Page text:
Translating insights into tumor evolution to clinical practice: promises and challenges
journal contributionposted on 12.11.2020, 14:07 authored by Matthew W Fittall, Peter Van Loo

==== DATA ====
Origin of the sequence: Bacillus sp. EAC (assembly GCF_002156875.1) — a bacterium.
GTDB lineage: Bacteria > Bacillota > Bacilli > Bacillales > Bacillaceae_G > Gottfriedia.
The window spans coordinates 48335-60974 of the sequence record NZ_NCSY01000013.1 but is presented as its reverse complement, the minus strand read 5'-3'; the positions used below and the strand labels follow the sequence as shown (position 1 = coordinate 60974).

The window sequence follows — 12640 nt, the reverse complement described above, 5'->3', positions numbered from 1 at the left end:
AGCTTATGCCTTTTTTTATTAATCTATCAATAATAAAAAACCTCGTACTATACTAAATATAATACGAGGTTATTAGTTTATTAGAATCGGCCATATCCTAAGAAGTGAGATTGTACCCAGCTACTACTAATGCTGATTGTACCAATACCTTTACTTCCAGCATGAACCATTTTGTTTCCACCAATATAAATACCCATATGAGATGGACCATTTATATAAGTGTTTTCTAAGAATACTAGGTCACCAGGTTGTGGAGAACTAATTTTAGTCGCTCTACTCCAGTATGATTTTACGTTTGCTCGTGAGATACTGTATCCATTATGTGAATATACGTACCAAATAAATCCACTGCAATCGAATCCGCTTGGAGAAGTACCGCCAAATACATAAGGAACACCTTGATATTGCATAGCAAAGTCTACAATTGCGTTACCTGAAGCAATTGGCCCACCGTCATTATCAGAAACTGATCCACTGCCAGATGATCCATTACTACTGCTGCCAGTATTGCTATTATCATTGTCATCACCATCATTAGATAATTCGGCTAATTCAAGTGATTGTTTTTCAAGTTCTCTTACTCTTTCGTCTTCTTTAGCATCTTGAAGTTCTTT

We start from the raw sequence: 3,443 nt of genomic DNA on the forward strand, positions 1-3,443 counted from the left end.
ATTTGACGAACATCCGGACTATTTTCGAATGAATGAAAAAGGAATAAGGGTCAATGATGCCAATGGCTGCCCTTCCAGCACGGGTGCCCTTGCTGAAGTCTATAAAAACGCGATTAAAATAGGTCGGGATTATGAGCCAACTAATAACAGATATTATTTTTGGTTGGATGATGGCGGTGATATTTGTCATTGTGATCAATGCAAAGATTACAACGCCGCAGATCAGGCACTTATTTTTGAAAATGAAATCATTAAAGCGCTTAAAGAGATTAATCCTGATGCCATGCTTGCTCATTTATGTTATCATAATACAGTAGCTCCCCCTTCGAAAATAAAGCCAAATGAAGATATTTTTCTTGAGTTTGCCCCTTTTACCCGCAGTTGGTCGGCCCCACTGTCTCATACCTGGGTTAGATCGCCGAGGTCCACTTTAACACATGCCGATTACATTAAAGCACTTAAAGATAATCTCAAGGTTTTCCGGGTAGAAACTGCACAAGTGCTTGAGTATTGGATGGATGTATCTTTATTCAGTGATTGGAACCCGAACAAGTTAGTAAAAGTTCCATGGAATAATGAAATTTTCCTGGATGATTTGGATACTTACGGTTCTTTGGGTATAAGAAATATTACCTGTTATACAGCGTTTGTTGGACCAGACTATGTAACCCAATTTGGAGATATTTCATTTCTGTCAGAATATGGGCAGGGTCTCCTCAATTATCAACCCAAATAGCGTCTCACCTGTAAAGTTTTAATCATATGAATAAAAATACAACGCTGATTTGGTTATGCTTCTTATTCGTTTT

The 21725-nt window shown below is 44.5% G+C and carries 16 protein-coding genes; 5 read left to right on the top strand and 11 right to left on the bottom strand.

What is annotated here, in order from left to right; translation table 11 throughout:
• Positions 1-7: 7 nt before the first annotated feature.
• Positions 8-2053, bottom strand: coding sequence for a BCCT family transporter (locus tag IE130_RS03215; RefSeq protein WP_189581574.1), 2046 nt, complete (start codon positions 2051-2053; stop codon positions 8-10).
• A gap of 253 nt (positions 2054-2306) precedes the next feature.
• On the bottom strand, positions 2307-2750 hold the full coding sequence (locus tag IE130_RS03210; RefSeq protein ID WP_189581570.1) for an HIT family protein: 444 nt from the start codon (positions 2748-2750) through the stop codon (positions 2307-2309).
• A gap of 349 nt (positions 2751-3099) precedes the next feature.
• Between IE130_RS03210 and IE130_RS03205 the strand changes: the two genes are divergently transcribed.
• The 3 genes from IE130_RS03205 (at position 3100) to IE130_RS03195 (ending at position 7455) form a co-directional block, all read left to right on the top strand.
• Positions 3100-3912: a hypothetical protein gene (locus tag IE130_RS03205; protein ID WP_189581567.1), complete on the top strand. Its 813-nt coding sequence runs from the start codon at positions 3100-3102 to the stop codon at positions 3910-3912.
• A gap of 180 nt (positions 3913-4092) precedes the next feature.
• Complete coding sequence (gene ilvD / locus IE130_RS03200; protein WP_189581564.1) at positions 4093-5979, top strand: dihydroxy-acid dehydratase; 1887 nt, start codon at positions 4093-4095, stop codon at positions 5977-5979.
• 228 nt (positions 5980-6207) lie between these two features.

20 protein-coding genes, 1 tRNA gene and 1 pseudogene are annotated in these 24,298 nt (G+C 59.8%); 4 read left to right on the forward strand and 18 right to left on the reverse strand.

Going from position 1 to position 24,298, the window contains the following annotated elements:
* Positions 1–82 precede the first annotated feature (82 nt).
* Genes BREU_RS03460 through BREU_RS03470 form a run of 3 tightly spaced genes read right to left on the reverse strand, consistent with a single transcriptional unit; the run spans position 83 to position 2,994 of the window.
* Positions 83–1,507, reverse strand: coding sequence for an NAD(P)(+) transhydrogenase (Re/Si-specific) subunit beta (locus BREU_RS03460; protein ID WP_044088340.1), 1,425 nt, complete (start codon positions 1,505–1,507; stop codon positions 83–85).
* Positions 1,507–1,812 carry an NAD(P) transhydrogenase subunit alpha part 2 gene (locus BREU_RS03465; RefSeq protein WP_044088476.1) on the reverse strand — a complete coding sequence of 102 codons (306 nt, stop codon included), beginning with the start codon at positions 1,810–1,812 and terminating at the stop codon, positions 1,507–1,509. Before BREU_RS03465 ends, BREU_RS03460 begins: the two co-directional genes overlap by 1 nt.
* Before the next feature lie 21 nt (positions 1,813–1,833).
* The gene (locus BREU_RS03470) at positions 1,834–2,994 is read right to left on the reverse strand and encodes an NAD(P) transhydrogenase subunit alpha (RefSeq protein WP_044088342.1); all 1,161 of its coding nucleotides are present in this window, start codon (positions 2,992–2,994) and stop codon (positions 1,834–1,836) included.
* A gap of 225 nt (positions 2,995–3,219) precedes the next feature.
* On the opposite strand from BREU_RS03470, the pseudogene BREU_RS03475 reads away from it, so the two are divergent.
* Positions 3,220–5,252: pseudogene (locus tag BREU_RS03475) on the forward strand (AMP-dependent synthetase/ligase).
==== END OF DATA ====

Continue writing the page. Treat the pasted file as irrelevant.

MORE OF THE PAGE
Accelerating technological advances have allowed the widespread genomic profiling of tumors. As yet, however, the vast catalogues of mutations that have been identified have made only a modest impact on clinical medicine. Massively parallel sequencing has informed our understanding of the genetic evolution and heterogeneity of cancers, allowing us to place these mutational catalogues into a meaningful context. Here, we review the methods used to measure tumor evolution and heterogeneity, and the potential and challenges for translating the insights gained to achieve clinical impact for cancer therapy, monitoring, early detection, risk stratification, and prevention. We discuss how tumor evolution can guide cancer therapy by targeting clonal and subclonal mutations both individually and in combination. Circulating tumor DNA and circulating tumor cells can be leveraged for monitoring the efficacy of therapy and for tracking the emergence of resistant subclones. The evolutionary history of tumors can be deduced for late-stage cancers, either directly by sampling precursor lesions or by leveraging computational approaches to infer the timing of driver events. This approach can identify recurrent early driver mutations that represent promising avenues for future early detection strategies. Emerging evidence suggests that mutational processes and complex clonal dynamics are active even in normal development and aging. This will make discriminating developing malignant neoplasms from normal aging cell lineages a challenge. Furthermore, insight into signatures of mutational processes that are active early in tumor evolution may allow the development of cancer-prevention approaches. Research and clinical studies that incorporate an appreciation of the complex evolutionary patterns in tumors will not only produce more meaningful genomic data, but also better exploit the vulnerabilities of cancer, resulting in improved treatment outcomes.